Combine it with facts that a) Cloth in PhysX SDK is not using all available CPU resources by default b) Clothing is heavy computational task in any case – and you’ll see the probable reason of poor performance. Let’s check this theory.
PART I – MAFIA II BENCHMARK.
For the first part of tests we’ll use benchmark, built into Mafia II, running with two sets of APEX effects – Clothing only (Particles are disabled using methods from tweaking guide) and Particles only (Clothing is omitted) – and PhysX acceleration enabled/disabled from NVIDIA Control Panel.
Settings: 1680x1024, AO/AA On, AFx16, APEX High. System: C2Q 9400, GTX 470, 4GB RAM, Win 7 x64, 198.32 GPU drivers, PSS 9.10.0513
Interesting results. While Particles are benefiting from GPU acceleration without doubt, PhysX switch is not affecting Clothing simulation at all.
It seems our assumption was correct – APEX Clothing is calculated on CPU in any case – but let’s confirm it with some deeper research.
We are completing our overview of APEX PhysX content in Mafia II by this video, showcasing most noticable effects based on APEX Particles module.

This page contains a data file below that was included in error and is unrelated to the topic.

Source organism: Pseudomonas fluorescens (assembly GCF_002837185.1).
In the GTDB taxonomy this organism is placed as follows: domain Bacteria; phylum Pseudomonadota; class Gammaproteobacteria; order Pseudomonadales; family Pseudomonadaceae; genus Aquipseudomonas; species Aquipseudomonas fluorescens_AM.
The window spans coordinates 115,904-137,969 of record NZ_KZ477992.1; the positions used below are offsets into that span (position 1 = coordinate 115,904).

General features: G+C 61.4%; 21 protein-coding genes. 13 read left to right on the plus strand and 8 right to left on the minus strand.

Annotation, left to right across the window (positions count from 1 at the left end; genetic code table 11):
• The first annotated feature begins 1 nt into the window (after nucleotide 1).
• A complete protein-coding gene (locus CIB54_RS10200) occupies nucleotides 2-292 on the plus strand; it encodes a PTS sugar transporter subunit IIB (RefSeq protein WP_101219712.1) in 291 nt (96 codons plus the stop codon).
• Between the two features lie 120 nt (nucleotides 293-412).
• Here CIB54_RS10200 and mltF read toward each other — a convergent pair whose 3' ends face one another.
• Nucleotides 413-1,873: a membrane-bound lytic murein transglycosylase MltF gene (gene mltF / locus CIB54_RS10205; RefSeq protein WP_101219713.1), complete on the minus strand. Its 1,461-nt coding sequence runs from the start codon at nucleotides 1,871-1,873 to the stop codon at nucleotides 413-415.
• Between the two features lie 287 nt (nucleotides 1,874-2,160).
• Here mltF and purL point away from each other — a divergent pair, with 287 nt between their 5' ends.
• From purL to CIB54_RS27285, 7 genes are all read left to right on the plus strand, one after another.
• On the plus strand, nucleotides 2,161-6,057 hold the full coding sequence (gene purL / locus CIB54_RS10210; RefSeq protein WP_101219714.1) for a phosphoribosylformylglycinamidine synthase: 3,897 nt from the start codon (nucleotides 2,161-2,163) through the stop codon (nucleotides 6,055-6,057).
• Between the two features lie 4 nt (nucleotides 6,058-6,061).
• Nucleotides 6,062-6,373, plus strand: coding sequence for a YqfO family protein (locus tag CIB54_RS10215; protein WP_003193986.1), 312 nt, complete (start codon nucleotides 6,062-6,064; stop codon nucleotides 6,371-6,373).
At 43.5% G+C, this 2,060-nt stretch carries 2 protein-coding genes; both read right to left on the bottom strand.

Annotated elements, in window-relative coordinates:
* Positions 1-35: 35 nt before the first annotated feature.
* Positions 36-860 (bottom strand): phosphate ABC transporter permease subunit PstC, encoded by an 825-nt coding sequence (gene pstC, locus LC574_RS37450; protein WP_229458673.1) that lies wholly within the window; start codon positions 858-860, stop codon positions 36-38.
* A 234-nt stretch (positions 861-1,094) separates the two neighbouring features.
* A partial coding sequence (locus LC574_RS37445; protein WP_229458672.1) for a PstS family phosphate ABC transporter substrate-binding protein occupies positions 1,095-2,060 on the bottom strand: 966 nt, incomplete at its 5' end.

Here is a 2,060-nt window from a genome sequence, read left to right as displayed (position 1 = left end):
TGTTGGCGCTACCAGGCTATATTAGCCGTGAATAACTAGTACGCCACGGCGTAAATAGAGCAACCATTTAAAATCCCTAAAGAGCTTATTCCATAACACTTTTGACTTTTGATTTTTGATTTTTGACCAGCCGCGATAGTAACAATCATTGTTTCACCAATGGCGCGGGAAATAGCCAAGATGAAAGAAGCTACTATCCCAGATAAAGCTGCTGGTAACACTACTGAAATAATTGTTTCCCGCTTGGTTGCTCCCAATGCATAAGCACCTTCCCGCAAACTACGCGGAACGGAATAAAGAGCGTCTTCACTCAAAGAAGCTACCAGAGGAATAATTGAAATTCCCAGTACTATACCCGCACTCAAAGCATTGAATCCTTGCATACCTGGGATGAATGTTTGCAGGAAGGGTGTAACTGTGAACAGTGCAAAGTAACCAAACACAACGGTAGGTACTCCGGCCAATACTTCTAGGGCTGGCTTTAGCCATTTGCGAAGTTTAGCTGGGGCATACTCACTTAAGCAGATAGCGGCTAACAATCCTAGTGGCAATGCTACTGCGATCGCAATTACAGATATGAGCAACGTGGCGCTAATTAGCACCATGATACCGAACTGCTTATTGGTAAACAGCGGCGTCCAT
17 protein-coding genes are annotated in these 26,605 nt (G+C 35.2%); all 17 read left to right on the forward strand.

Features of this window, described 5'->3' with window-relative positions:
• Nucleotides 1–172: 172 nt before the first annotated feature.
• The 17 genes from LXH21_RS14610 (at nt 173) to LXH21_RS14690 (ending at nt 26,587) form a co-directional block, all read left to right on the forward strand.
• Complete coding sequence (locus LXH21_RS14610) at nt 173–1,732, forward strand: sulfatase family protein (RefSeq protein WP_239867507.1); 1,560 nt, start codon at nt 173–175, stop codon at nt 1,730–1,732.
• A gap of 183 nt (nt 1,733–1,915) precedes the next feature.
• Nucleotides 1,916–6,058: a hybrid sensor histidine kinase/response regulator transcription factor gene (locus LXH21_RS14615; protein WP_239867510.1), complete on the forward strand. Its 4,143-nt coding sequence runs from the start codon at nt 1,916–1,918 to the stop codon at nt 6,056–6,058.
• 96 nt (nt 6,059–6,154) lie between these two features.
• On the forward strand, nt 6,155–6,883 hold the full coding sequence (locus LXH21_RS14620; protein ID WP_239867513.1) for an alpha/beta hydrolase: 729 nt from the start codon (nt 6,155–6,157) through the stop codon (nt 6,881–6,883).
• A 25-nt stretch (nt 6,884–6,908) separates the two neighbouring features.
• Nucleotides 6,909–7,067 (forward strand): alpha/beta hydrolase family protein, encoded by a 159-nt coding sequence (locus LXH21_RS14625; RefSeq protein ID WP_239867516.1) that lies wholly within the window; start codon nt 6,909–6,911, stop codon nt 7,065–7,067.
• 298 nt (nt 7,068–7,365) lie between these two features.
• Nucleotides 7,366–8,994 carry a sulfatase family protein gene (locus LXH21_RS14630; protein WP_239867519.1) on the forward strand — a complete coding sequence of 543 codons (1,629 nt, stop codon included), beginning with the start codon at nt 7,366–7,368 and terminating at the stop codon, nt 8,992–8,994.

Previous comparison video, dedicated to APEX Clothing module, is available here.
If YouTube video is not working for you, you can watch alternative variant at Vimeo
APEX Particles effects are including:
- Various dynamic debris (concrete fragments, glass pieces, wood splinters, etc) from bullet impacts.
- Additional physically simulated chunks from explosions, car crashes, wheel slip, trash cans, mailboxes and other destructible objects.
- Vehicle tire burnout effect - realistic fluid smoke, which reacts to environment and character/NPC movement.
- Up to 3000 (APEX Medium settings) or 10 000 (APEX High settings) unique particles on screen.
Sum: You can find dynamic particles almost in every single GPU/PPU PhysX game, but in Mafia II particle effects are close to their perfection – realistic collision simulation, various particle types (for both graphical mesh and physical behaviour), LOD based resource management (particles are not dissapearing over time, like in earlier games) – and, most important, pretty decent performance.